This creates a problem for sales reps because they often feel like they don’t have enough information to move forward. Thus, the confusion of whether to spend more time on researching about the prospects or looking for prospects to pitch. 

It gets harder because it takes at least six touches to get in contact with a target and another six to get an appointment. Salespeople are now trying to cheat the process and just connect because they’re exhausted. 

Many sales reps these days just sell their whole service in one move. They’d say it’s free and without obligation. This is a mistake that many salespeople make. Instead of getting on the phone and pouring it out in one go, sales reps must be patient and sell one piece at a time. 

If you can’t sell time, you can’t sell your products or services and that’s what people in sales lack: time.  

Getting better in evaluation 

We do a lot of sales assessment and we do predictive index studies on people to see where they’re weak and to know where to start on their training. We’ve seen that salespeople are often not good facilitators. What most salespeople do is spray and pray. They start asking questions right away without getting into the introduction stage of presenting what’s going to happen in this meeting. 

Salespeople can evaluate better if they learn how to facilitate and set things up better. Sales isn’t just about asking questions, it’s also about facilitating the meeting well and making good set-up. Evaluation is a back-and-forth process. You ask questions and they answer, all the while maintaining a good grip on where the conversation is going. 

On prescribing

There has to be a level of dramatization in prescribing. Salespeople need to make prospects understand that reason why they want what they want. Dramatize your pitch the way they want it. 

You are trying to overcome doubt in the prescribed step. So, describe your products and your services in a way that answers a few questions. Don’t just state facts. Learn to become a storyteller because that’s how you make them listen.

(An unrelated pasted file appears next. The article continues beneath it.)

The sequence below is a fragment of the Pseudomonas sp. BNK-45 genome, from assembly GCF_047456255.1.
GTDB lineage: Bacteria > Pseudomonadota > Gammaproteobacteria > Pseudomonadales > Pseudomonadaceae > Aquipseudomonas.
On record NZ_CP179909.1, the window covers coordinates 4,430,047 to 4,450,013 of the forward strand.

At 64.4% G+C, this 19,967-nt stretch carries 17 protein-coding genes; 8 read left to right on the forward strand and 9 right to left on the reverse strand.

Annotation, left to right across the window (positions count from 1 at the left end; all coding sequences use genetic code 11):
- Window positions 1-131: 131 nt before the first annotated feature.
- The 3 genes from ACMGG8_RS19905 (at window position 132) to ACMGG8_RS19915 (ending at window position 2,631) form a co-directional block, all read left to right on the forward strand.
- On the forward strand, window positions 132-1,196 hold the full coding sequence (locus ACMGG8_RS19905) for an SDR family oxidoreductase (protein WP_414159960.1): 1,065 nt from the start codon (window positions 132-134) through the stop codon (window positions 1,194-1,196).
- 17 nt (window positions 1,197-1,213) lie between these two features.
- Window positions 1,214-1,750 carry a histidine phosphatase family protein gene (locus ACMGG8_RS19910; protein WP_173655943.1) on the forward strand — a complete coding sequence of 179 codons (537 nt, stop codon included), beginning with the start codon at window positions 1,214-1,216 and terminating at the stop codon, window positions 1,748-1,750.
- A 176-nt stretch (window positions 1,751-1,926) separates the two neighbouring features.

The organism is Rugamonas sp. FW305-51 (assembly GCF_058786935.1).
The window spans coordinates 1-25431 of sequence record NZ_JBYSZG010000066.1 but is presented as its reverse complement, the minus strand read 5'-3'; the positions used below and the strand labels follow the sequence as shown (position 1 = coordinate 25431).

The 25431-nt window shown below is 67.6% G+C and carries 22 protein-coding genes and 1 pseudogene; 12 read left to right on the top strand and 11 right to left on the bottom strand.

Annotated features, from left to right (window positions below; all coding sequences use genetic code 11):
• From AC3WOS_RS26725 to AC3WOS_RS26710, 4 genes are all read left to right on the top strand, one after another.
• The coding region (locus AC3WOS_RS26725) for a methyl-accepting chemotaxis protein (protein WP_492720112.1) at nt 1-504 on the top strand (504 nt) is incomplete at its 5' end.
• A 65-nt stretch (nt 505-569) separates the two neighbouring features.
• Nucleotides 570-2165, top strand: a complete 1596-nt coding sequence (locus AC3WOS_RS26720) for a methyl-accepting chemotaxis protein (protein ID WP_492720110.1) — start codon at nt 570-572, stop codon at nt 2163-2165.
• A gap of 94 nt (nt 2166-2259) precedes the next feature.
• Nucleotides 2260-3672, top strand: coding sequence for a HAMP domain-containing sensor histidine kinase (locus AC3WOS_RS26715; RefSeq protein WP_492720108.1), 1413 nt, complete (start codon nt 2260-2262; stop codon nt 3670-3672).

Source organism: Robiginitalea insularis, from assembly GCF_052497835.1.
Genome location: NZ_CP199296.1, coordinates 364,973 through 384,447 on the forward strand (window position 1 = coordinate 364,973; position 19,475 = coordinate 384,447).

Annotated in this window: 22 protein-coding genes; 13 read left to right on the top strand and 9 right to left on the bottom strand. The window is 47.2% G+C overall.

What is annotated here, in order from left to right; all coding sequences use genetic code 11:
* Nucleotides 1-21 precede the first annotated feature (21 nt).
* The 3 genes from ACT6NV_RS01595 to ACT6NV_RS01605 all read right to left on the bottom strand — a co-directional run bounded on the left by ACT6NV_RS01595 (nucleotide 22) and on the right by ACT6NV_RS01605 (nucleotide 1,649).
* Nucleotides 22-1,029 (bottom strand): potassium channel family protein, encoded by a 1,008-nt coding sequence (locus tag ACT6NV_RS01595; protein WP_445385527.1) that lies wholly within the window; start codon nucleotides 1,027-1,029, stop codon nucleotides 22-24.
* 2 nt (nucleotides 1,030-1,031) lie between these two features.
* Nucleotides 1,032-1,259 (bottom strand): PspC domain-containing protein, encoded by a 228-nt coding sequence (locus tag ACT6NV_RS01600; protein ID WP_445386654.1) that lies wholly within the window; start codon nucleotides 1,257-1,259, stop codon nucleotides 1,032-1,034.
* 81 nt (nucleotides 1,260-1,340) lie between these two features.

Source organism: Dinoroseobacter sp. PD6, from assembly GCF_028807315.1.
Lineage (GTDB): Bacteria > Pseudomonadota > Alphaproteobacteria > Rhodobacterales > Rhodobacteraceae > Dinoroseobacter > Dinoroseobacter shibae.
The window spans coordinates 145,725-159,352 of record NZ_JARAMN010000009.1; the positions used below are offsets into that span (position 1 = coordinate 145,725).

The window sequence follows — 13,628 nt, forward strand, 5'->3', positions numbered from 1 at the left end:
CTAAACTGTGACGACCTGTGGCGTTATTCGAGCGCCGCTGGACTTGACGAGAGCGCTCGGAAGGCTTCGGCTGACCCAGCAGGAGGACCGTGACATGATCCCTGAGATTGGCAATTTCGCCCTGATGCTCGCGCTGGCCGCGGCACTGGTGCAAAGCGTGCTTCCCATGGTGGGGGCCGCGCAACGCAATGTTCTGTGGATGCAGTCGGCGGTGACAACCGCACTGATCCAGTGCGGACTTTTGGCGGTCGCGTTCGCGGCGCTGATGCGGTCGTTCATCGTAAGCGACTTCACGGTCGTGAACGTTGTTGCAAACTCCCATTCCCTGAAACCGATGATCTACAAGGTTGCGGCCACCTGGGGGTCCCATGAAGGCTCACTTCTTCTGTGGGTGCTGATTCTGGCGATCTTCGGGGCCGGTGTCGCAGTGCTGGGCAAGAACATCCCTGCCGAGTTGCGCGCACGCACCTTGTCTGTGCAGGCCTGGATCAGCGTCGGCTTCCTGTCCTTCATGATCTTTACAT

Remember the six critical steps to developing a successful sales: you connect, then evaluate, then diagnose. After these, you make the prescription, have the dialogue, and close. Take your sales per process and see where you are and where you’re potential customers are. Make sure that both of you are on the same spot, if not, take a stop and go back or move forward.

“Steps To Developing a Successful Sales Strategy” episode resources 

Connect with Lance Tyson on Twitter, LinkedIn, and his website, Tyson Group

Don’t hesitate to connect with Donald via LinkedIn, Instagram, Twitter, and Facebook

Wanting to learn and hear more about sales? This episode is brought to you in-part by TSE Certified Sales Training Program. It’s a program designed to help sales reps get from where they are now to where they can be in the future. Every seller should be making six figures and this can be achieved with our rigorous training schedule and group coaching. Join us for a new semester beginning each quarter. 

Sign up now and get the first two modules for free! You can also call us at (561)570-5077. 

Read more about sales or listen to audiobooks at Audible as well and explore this huge online library. Register now to get a free book and a 30-day free trial. One of the great books right now is the StoryBrand by Donald Miller, do give that a go. 

If you like this episode, do give us a thumbs up and rating on Apple Podcast, Google Podcast, Stitcher, and Spotify. We produce podcasts weekly so make sure to subscribe to get more of these sales talks that matter! Share this with your friends and teach them how to subscribe as well. 

Audio provided by Free SFX and Bensound.

TSE 1189: Pulling Profits Out of a Hat